Table 2

Stellar and orbital parameters taken from Triaud et al. (2009) and derived from our measurements.

thumbnail Fig. 12

Normalised contribution functions for a model spectrum with CO at a volume mixing ratio of 10-4. These show where in the atmosphere the thermal flux is emitted for each wavelength.

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5. Discussion and conclusions

Using high-resolution spectra from CRIRES on the VLT at orbital phases between 0.38−0.48, we detected carbon monoxide in the day-side atmosphere of HD 189733b at a 5-σ significance. From Spitzer data the presence of CO was already suspected (Barman 2008; Désert et al. 2009), although wider scans of the parameter space revealed no useful constraints on CO based on the Spitzer secondary eclipse data alone (Madhusudhan & Seager 2009). HST/NICMOS secondary eclipse data do show high CO volume mixing ratios (~10-4−10-2) (Swain et al. 2009; Madhusudhan & Seager 2009; Lee et al. 2012), although previous NICMOS results have been received with some scepticism (e.g. Gibson et al. 2011). Waldmann et al. (2012) claimed to have detected a strong planet emission feature at 2.3 μm using low-resolution groundbased spectroscopy, similar to the controversial signal found at 3.2 μm by Swain et al. (2010), and also suggested it might be non-LTE emission. Because no proper physical model exists for this emission as yet, we were unable to perform a detailed search for this emission in our data. However, no obvious high-resolution signal, expected from the ~2 × 10-3 low-resolution signal seen by Waldmann et al., is present in our data. Figure 1 indicates that single lines cannot be seen above the 1% level in our data.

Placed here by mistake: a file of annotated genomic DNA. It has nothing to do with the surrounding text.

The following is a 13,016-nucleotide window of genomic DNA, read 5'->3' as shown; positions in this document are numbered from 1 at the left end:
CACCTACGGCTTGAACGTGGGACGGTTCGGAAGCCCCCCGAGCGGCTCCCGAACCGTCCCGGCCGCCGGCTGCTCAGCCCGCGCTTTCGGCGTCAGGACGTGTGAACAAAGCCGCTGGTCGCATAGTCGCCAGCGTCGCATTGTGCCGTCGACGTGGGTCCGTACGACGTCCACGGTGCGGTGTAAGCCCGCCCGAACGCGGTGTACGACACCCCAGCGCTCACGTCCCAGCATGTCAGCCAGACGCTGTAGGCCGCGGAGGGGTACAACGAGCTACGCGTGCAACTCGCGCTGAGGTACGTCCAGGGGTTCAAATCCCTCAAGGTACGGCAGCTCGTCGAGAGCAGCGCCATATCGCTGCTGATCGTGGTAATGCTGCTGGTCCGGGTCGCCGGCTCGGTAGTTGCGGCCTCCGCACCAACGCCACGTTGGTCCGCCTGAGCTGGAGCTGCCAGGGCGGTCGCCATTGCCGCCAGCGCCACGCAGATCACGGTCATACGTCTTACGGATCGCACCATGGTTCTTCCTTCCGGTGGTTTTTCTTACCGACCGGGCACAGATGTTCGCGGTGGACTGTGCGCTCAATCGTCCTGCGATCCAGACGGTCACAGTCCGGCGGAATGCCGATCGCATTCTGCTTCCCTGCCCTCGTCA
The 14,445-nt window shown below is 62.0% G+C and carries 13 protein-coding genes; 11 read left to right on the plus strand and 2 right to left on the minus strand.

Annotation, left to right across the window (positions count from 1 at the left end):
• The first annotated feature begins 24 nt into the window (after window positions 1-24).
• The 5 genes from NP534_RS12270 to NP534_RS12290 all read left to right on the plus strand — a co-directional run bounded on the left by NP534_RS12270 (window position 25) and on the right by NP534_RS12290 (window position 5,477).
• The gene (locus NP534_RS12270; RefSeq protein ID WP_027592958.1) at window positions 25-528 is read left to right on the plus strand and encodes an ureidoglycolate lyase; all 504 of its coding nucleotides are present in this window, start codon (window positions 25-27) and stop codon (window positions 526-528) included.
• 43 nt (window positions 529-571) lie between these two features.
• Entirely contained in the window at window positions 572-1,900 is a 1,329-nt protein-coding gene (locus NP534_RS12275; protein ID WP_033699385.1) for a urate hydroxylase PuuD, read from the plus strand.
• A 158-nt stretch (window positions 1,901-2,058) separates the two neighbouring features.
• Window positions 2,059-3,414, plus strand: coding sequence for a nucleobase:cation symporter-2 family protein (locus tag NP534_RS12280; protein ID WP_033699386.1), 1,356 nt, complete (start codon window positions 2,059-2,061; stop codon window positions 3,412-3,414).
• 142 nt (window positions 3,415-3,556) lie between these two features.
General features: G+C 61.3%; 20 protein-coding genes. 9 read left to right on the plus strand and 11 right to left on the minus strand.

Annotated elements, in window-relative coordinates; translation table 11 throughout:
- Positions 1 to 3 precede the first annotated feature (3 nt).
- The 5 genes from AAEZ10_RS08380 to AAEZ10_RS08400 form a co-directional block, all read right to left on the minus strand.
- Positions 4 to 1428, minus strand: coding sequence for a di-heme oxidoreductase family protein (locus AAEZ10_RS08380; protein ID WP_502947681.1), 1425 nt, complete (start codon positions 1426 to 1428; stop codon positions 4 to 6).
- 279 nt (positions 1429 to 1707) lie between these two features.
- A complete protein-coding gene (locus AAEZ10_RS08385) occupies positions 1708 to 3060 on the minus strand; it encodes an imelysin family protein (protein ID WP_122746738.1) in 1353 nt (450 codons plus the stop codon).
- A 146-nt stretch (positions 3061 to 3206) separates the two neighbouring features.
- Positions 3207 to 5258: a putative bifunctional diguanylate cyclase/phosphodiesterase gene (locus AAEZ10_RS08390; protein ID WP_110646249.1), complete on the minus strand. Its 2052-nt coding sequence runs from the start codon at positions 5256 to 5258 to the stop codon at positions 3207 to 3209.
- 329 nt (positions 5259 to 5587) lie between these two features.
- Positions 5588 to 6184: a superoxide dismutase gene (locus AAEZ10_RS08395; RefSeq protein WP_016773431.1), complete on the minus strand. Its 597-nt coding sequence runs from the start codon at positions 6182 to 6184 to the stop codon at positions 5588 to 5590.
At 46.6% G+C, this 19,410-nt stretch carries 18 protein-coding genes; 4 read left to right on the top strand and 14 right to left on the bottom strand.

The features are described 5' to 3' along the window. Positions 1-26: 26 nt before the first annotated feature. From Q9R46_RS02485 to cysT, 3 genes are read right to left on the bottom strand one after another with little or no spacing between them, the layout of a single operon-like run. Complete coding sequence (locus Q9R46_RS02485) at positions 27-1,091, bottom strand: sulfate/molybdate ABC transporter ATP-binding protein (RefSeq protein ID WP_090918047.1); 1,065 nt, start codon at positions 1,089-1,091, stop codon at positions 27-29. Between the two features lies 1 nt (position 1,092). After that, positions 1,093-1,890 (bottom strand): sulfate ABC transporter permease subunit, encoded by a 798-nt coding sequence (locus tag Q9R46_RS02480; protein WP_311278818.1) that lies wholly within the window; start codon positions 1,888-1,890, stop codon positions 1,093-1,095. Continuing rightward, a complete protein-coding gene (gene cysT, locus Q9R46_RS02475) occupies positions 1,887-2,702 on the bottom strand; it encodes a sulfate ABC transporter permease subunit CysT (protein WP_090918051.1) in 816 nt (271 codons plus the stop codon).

thumbnail Fig. 13

The highest line contrasts (solid line) as a function of CO volume mixing ratio in our model grid (see Sect. 3). The lowest line contrast in a planetary atmosphere is zero for an isothermal atmosphere. Dashed lines show our determined limits on the CO line contrast.